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Le Pen takes surprise lead in French presidential polling

The president of the National Front, and daughter of its divisive founder, is the most popular candidate for president.

Far-right leader Marine Le Pen is the most popular potential candidate in France's presidential election, according to a new opinion poll.
Far-right leader Marine Le Pen is the most popular potential candidate in France's presidential election, according to a new opinion poll.
Image: Jacques Brinon/AP

NICOLAS SARKOZY HAS been dealt a surprise blow in his ambitions to win a second term as President of France – coming tied for second place in an opinion poll, two points behind the leader of the far-right National Front party.

Marine Le Pen, who took over as the president of the party in January succeeding her father Jean-Marie, commands the support of 23 per cent of voters in the poll, published in the Le Parisien newspaper yesterday.

The incumbent Sarkozy commands 21 per cent of support, as does the leader of the main opposition Socialist party, Martine Aubry.

Though the election is still14 months away, the poll will come as a bitter blow to the president – whose political agenda, the Daily Telegraph explains, has come to be dominated by topics like Islam and immigration, on which the National Front is perceived as strong.

It adds that the poll should be viewed in the context, however, that none of the main parties has officially declared a candidate – with the poll also leaving out a likely front-runner, IMF head Dominique Strauss-Kahn.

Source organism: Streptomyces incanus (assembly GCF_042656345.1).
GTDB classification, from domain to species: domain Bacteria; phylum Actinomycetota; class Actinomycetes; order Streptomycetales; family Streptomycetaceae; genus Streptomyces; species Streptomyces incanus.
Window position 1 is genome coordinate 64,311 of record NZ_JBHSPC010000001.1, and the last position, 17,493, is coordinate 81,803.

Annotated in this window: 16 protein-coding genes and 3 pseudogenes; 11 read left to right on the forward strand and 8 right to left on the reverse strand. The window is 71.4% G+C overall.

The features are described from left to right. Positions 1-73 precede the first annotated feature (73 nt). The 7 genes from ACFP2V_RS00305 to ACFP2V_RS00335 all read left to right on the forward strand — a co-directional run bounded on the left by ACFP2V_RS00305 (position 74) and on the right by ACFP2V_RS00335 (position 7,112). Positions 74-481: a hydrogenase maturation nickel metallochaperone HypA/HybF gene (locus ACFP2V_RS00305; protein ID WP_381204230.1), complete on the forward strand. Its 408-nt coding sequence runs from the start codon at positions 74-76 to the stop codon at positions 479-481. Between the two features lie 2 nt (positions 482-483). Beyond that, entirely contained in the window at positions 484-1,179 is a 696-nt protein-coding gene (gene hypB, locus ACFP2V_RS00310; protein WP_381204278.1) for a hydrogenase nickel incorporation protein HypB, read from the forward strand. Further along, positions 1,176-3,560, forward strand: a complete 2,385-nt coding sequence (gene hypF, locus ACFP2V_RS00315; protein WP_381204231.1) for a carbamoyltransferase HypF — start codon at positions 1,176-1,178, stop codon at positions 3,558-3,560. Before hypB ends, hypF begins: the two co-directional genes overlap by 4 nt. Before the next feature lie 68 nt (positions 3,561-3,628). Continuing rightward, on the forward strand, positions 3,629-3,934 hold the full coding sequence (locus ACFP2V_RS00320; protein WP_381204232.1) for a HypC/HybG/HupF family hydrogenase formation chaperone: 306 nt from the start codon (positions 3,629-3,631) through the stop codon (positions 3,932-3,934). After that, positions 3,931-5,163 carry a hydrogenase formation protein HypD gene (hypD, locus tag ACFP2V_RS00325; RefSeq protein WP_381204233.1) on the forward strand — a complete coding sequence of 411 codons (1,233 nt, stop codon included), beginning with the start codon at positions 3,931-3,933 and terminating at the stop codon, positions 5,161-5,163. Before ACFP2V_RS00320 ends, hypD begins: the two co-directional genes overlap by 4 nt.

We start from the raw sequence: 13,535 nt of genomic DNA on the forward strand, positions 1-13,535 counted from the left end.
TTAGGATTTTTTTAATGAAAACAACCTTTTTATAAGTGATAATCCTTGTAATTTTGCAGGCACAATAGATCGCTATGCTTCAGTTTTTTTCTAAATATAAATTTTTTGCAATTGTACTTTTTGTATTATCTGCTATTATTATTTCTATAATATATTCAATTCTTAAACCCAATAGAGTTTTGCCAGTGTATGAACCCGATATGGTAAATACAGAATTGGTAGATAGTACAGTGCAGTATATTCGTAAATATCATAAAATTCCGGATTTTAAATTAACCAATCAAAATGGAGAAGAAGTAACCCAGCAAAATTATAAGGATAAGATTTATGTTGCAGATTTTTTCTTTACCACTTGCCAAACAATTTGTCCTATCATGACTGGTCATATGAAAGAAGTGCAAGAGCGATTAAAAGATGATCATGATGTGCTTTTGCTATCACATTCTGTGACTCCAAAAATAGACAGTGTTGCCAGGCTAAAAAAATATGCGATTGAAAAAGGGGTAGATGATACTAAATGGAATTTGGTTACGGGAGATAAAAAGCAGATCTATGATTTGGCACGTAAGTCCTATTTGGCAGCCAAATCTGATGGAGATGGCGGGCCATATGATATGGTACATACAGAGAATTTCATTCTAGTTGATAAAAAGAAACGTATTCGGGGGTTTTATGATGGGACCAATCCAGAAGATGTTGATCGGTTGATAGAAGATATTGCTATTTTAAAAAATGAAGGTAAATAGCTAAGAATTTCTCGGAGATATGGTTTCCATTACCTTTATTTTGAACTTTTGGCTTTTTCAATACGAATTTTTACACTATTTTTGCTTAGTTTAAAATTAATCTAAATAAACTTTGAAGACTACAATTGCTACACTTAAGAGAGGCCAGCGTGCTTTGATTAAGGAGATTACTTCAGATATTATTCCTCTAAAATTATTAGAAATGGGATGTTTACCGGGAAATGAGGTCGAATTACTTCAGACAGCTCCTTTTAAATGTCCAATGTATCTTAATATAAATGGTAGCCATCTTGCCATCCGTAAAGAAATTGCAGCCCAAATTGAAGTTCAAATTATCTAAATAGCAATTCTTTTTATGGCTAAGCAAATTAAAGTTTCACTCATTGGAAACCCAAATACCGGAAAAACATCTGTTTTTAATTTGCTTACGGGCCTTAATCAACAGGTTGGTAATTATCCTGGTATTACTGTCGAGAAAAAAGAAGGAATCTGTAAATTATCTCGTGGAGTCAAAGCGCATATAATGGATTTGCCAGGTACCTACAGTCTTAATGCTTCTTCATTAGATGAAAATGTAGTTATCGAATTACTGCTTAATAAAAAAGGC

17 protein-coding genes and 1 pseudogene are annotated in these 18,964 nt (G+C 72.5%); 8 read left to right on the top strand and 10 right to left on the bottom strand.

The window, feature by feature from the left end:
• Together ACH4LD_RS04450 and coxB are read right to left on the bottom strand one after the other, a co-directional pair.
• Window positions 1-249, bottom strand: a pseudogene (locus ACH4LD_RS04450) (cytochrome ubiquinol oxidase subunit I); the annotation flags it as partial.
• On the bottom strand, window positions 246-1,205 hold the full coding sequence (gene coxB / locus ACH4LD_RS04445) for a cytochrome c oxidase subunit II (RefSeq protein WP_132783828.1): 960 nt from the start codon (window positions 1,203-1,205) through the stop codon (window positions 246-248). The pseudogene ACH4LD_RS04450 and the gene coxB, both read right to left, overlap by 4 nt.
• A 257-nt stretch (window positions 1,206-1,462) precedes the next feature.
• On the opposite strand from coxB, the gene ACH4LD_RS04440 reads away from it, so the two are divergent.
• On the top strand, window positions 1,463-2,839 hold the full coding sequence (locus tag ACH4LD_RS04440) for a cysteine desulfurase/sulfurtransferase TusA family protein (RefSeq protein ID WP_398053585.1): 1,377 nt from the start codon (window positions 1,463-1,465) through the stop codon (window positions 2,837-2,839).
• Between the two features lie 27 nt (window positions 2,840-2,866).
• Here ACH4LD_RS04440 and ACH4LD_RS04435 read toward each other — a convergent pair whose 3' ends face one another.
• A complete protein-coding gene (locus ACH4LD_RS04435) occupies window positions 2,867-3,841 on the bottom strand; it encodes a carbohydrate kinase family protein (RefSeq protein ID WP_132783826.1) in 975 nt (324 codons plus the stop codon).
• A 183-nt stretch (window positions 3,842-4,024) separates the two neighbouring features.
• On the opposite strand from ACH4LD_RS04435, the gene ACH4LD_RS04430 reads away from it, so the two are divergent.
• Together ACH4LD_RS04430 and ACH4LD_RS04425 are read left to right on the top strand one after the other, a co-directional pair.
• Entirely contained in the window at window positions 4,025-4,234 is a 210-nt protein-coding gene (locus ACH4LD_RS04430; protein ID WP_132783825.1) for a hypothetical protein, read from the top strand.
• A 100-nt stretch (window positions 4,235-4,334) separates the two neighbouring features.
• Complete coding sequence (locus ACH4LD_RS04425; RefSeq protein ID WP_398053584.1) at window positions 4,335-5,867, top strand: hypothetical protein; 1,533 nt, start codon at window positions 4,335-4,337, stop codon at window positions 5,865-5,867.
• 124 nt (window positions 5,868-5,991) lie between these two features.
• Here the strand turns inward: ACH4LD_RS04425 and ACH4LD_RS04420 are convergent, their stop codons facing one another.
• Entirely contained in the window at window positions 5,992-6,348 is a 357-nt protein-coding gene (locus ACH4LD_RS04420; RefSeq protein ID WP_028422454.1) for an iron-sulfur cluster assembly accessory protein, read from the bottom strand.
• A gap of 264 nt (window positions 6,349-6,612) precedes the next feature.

The BBC further adds that the poll has come under attack, with spokespersons from the more mainstream parties suggesting the poll – conducted online – was open to manipulation and virtual ballot-stuffing.

Nonetheless, the spike in her approval is significant: in polls taken last year, before she took the party leadership, she took between 11 and 13 per cent, the Wall Street Journal notes.

Jean-Marie Le Pen made international news in 2002 when he took a surprise second place in that year’s presidential election, forcing his way into a run-off election at the expense of the highly-fancied prime minister Lionel Jospin – taking 16 per cent of the vote, a much smaller share than his daughter took in the virtual poll.

French electoral law requires a run-off election to be held if no candidate takes more than 50 per cent of the vote in the first round of voting; no candidate has passed that threshold on the first round of polling for decades.

Sarkozy was narrowly elected in 2007 following a run-off with the Socialist Party’s Ségolène Royal.

About the author:

Gavan Reilly

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